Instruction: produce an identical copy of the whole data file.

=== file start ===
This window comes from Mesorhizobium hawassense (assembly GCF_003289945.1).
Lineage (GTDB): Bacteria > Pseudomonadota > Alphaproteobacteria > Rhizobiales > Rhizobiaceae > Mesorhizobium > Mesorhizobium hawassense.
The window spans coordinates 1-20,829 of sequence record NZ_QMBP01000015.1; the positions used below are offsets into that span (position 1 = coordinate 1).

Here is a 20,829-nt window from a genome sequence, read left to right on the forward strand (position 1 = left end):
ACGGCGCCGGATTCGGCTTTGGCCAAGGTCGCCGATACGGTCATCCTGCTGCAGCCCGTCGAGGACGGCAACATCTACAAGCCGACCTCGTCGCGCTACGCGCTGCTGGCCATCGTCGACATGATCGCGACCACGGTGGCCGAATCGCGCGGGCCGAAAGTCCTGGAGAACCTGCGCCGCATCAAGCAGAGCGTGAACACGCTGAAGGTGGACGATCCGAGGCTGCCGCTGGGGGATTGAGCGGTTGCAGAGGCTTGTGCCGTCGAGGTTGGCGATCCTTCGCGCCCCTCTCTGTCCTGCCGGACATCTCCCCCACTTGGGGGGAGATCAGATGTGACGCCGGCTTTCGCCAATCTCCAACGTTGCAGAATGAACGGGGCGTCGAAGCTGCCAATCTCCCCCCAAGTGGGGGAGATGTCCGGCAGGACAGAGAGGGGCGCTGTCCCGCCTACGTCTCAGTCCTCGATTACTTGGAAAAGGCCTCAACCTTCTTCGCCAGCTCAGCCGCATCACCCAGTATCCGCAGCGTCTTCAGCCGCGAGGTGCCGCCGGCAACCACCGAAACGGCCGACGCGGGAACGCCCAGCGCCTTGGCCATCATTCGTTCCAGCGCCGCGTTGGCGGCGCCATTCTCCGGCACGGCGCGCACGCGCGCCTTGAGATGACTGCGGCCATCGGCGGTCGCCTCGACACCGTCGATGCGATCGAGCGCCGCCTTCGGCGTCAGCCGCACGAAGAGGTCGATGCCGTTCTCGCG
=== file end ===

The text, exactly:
This window comes from Mesorhizobium hawassense (assembly GCF_003289945.1).
Lineage (GTDB): Bacteria > Pseudomonadota > Alphaproteobacteria > Rhizobiales > Rhizobiaceae > Mesorhizobium > Mesorhizobium hawassense.
The window spans coordinates 1-20,829 of sequence record NZ_QMBP01000015.1; the positions used below are offsets into that span (position 1 = coordinate 1).

Here is a 20,829-nt window from a genome sequence, read left to right on the forward strand (position 1 = left end):
ACGGCGCCGGATTCGGCTTTGGCCAAGGTCGCCGATACGGTCATCCTGCTGCAGCCCGTCGAGGACGGCAACATCTACAAGCCGACCTCGTCGCGCTACGCGCTGCTGGCCATCGTCGACATGATCGCGACCACGGTGGCCGAATCGCGCGGGCCGAAAGTCCTGGAGAACCTGCGCCGCATCAAGCAGAGCGTGAACACGCTGAAGGTGGACGATCCGAGGCTGCCGCTGGGGGATTGAGCGGTTGCAGAGGCTTGTGCCGTCGAGGTTGGCGATCCTTCGCGCCCCTCTCTGTCCTGCCGGACATCTCCCCCACTTGGGGGGAGATCAGATGTGACGCCGGCTTTCGCCAATCTCCAACGTTGCAGAATGAACGGGGCGTCGAAGCTGCCAATCTCCCCCCAAGTGGGGGAGATGTCCGGCAGGACAGAGAGGGGCGCTGTCCCGCCTACGTCTCAGTCCTCGATTACTTGGAAAAGGCCTCAACCTTCTTCGCCAGCTCAGCCGCATCACCCAGTATCCGCAGCGTCTTCAGCCGCGAGGTGCCGCCGGCAACCACCGAAACGGCCGACGCGGGAACGCCCAGCGCCTTGGCCATCATTCGTTCCAGCGCCGCGTTGGCGGCGCCATTCTCCGGCACGGCGCGCACGCGCGCCTTGAGATGACTGCGGCCATCGGCGGTCGCCTCGACACCGTCGATGCGATCGAGCGCCGCCTTCGGCGTCAGCCGCACGAAGAGGTCGATGCCGTTCTCGCG